View answer

Written answers (Question to Foreign)

I had a bilateral meeting with the US Secretary of State, Hillary Clinton, last Thursday (6 December) on the margins of the OSCE Ministerial Council. Given my commitments as host of the Council and Secretary Clinton’s own commitments, the meeting was necessarily brief. We covered a number of issues, mostly OSCE-related or touching on bilateral relations. Time did not permit a discussion of the recent Israeli settlement announcements, in relation to which both Secretary Clinton and I had previously issued public statements which were strongly critical of these actions.

Foreign Conflicts

Questions (56)

Brendan Smith

Question:

56. Deputy Brendan Smith asked the Tánaiste and Minister for Foreign Affairs and Trade if he raised the matter of the conflict in Syria during the OSCE conference last week; and if he will make a statement on the matter. [56194/12]

View answer

Written answers (Question to Foreign)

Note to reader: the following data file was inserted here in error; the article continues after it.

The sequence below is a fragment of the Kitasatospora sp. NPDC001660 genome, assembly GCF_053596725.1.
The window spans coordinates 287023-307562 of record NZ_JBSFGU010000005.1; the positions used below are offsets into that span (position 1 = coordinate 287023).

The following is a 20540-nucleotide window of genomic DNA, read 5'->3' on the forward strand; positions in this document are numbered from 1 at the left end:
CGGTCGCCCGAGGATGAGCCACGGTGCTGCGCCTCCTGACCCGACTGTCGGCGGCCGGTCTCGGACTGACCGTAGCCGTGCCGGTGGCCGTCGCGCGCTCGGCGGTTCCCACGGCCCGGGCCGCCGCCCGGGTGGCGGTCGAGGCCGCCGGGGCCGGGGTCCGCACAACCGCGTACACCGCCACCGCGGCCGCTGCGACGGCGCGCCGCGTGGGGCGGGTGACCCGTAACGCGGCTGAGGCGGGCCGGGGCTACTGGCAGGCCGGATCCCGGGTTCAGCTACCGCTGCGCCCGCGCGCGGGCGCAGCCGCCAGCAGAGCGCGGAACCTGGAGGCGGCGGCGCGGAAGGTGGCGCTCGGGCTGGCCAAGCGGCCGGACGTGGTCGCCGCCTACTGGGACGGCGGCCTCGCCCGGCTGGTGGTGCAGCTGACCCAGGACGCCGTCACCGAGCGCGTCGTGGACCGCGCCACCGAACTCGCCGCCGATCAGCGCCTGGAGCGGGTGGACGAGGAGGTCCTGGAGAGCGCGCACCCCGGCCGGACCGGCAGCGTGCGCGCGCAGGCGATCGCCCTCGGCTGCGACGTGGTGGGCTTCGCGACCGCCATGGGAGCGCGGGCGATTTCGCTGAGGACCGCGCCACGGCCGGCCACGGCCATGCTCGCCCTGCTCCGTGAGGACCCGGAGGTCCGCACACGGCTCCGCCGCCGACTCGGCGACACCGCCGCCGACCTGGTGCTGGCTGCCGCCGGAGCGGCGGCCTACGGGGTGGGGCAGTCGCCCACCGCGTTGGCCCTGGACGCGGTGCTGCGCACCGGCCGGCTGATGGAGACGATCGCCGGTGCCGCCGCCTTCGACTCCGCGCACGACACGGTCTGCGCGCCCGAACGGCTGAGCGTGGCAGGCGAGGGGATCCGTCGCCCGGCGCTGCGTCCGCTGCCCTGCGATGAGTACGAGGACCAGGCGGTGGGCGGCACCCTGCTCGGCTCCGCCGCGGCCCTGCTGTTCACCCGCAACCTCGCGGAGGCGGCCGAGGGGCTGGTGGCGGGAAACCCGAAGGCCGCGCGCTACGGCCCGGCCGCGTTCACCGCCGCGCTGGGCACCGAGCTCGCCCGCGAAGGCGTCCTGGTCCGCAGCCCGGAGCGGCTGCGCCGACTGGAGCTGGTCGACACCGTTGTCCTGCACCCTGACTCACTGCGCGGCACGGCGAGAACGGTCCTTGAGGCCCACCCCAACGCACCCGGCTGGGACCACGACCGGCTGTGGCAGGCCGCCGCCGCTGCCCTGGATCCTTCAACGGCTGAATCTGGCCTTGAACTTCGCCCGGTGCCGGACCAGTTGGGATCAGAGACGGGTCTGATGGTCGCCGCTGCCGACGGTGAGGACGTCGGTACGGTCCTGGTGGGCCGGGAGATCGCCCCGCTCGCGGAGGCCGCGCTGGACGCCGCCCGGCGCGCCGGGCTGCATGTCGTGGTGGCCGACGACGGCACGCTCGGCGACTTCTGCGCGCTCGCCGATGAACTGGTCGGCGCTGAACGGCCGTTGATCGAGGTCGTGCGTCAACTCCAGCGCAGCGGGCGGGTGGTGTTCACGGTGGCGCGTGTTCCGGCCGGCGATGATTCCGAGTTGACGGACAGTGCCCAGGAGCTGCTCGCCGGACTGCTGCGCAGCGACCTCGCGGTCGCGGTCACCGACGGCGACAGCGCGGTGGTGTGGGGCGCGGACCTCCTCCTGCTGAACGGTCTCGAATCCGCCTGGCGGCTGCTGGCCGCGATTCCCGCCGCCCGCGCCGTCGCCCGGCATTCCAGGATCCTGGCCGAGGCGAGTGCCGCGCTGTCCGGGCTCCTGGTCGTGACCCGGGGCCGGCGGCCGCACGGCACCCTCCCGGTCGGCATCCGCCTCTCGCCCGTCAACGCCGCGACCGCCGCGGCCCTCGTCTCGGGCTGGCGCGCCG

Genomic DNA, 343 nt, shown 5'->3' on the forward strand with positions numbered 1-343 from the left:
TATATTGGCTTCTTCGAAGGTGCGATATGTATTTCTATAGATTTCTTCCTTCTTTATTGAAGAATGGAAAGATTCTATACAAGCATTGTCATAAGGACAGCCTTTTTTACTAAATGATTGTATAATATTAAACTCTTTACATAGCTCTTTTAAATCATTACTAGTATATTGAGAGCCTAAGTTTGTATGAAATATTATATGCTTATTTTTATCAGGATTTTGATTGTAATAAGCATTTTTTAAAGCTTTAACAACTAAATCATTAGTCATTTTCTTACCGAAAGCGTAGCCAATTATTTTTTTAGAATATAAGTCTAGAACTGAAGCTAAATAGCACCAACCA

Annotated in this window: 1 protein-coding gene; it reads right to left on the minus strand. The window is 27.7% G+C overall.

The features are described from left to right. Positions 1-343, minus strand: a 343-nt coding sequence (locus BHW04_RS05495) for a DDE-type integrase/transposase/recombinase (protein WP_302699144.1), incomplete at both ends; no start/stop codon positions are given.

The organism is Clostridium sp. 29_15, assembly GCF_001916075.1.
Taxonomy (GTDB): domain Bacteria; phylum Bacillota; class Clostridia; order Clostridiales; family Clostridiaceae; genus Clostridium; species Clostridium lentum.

I have reported elsewhere on the OSCE Ministerial Council held in Dublin last week. This was a very large international meeting with a very full agenda. I did not as Chairman attempt to raise also the issue of Syria, which is outside the remit of the OSCE. However, important consultations relating to Syria did take place on the margins of the meeting involving US Secretary of State Clinton, Russian Foreign Minister Lavrov and the UN/League of Arab States Joint Special Representative, Lakhdar Brahimi.

I and my Department were very pleased to have facilitated these discussions, which were organised at short notice. I also met Mr. Brahimi to receive his personal assessment of the crisis. I also discussed the situation in Syria with Foreign Minister Lavrov and the British Foreign Secretary, William Hague.